A baby Tortoise hatched on April 4 at the Como Zoo will grow up to be as flat as a pancake – but that’s exactly what this species, called the Pancake Tortoise, is supposed to be.
Photo Credit: Como Zoo
In their native homes of Kenya and Tanzania, Pancake Tortoises’ flat shells allow them to escape predators by squeezing into tight crevices among rocks. Their shells are extra flexible, and these reptiles are remarkably good climbers. The combination of flexibility, speed, and agility is key to Pancake Tortoises’ survival.
Como Zoo’s little hatchling began as an egg laid in October 2014. Zoo staff incubated the egg for 170 days at 88 degrees Fahrenheit in hopes of producing a female because Pancake Tortoise gender is determined by incubation temperature. Now the size of a golf ball, the hatchling will grow to about six inches in length and weigh about one pound as an adult. This is the first Pancake Tortoise to hatch at the Como Zoo.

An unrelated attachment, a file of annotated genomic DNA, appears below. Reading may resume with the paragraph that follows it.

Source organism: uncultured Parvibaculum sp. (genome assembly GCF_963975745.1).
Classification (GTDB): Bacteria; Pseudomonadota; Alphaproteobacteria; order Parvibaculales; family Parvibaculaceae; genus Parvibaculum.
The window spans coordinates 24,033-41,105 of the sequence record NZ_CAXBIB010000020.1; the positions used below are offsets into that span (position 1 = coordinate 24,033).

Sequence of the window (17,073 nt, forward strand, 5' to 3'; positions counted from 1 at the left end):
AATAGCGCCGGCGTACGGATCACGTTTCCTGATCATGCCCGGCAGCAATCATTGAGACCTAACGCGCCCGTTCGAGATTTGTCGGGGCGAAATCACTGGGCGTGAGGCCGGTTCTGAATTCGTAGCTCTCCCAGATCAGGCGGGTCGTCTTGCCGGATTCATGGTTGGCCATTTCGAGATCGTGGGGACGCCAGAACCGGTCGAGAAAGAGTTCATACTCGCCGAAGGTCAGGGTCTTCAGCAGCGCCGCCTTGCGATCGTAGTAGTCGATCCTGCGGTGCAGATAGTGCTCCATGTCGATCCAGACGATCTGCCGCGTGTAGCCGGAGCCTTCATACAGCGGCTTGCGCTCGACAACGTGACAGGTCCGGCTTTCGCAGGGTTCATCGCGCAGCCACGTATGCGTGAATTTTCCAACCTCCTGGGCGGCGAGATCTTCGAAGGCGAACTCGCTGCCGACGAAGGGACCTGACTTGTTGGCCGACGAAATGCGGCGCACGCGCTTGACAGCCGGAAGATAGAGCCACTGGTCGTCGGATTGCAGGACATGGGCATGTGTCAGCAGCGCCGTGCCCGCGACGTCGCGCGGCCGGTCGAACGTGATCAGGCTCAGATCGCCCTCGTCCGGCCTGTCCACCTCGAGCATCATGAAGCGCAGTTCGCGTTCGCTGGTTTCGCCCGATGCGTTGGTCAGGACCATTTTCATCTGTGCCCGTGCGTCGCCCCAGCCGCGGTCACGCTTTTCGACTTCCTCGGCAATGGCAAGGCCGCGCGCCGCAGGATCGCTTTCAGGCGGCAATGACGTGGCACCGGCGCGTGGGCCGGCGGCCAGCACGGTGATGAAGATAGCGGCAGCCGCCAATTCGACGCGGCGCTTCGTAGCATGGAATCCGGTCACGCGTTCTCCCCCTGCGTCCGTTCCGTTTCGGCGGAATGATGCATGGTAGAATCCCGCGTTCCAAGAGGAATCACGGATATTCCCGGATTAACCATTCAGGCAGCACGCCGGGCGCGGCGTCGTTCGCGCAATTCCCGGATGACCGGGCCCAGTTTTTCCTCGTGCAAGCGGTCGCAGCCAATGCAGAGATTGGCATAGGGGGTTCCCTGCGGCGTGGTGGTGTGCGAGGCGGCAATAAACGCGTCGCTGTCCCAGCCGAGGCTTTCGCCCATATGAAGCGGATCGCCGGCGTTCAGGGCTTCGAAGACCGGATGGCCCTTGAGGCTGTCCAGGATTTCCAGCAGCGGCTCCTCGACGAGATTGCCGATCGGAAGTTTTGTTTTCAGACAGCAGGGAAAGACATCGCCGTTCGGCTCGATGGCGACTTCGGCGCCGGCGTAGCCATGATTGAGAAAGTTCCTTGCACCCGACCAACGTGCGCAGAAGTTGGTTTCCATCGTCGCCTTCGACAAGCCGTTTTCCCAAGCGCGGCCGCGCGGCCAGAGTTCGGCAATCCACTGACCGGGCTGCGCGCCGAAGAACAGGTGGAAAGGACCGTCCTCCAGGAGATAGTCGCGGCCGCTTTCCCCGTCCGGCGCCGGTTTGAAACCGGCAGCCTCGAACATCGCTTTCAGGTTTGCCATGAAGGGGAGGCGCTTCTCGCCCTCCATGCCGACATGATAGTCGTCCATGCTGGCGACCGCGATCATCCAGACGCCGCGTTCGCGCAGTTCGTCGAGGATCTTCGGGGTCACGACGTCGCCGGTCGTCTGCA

Though they are protected in both Kenya and Tanzania, Pancake Tortoises are listed as Vulnerable by the International Union for Conservation of Nature due to collection for the pet trade and loss of native habitat to agricultural use. The Como Zoo participates in the Species Survival Plan for Pancake Tortoises to sustain a genetically viable zoo population.